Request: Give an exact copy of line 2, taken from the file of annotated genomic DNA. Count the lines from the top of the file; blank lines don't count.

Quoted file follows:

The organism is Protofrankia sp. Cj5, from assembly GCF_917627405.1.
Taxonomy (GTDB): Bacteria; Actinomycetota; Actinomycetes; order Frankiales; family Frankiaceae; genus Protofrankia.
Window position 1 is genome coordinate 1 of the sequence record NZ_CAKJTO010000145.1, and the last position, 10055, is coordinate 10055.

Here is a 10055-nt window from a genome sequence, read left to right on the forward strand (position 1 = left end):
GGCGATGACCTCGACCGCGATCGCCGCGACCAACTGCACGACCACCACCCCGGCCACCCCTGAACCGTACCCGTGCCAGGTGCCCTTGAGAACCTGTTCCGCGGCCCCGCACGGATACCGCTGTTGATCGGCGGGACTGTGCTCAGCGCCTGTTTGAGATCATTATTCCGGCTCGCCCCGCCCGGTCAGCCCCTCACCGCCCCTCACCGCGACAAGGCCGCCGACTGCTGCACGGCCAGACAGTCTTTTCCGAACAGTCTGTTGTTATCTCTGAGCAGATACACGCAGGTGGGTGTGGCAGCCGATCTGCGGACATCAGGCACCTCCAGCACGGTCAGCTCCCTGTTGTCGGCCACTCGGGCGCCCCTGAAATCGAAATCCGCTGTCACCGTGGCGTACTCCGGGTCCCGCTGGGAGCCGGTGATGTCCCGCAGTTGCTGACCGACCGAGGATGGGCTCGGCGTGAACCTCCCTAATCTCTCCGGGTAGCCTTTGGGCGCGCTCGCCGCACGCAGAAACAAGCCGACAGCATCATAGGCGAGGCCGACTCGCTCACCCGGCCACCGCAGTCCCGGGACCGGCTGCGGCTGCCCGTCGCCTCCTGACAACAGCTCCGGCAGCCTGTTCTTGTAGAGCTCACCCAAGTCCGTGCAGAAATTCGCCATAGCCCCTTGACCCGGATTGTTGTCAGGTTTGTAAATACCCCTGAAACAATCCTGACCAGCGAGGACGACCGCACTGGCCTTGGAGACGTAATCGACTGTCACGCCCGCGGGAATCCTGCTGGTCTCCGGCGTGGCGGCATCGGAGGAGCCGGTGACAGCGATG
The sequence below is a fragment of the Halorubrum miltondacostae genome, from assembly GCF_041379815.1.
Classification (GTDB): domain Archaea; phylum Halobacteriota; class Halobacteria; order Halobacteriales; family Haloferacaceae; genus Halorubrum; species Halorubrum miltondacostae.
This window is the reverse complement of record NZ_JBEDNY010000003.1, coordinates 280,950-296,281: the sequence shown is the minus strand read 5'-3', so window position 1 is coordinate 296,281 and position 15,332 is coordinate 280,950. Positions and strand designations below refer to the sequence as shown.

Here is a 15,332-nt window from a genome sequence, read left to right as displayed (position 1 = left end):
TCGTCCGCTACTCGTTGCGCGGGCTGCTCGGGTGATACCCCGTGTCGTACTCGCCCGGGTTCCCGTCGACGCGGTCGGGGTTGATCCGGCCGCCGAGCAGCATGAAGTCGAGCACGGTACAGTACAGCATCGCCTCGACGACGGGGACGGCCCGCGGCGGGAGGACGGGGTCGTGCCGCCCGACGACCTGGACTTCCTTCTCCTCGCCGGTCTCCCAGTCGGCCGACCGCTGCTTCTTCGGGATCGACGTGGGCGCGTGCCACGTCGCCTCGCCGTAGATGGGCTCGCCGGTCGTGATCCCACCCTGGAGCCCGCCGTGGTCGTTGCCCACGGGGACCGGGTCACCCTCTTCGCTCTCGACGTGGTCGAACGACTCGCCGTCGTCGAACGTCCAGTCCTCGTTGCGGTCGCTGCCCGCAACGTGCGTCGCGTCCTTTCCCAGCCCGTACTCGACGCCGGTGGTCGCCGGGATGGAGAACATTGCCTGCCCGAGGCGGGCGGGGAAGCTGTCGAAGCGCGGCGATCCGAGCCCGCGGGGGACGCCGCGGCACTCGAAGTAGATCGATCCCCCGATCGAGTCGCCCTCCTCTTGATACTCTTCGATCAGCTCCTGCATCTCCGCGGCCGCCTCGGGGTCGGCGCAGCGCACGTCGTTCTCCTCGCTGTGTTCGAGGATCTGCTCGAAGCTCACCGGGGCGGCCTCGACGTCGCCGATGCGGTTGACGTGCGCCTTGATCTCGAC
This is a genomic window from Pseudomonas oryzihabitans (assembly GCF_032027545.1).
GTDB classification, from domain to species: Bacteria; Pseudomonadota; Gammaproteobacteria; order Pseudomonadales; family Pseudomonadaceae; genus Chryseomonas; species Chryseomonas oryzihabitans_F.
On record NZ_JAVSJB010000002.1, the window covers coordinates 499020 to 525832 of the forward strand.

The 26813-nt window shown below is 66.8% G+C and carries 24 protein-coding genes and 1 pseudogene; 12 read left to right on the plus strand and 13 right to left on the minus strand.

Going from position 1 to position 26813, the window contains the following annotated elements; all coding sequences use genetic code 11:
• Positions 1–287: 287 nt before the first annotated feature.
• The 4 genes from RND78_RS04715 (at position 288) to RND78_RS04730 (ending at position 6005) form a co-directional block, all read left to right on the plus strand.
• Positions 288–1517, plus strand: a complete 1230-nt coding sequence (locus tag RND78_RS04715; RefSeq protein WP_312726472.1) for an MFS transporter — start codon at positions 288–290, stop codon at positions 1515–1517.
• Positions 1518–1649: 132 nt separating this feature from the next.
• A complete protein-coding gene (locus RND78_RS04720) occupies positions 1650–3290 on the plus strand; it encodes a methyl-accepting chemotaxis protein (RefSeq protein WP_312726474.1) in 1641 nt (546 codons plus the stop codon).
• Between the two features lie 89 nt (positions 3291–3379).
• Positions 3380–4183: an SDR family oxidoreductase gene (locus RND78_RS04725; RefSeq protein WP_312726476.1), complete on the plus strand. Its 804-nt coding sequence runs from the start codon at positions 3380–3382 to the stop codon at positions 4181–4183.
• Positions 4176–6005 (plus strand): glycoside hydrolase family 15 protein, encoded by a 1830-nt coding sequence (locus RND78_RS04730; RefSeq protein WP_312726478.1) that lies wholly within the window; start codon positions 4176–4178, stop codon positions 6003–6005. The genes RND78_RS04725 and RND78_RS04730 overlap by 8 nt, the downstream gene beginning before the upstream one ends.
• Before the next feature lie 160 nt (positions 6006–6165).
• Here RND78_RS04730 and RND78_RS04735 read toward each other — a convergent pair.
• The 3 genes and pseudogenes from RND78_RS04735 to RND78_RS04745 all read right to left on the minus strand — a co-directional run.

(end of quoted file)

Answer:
Taxonomy (GTDB): Bacteria; Actinomycetota; Actinomycetes; order Frankiales; family Frankiaceae; genus Protofrankia.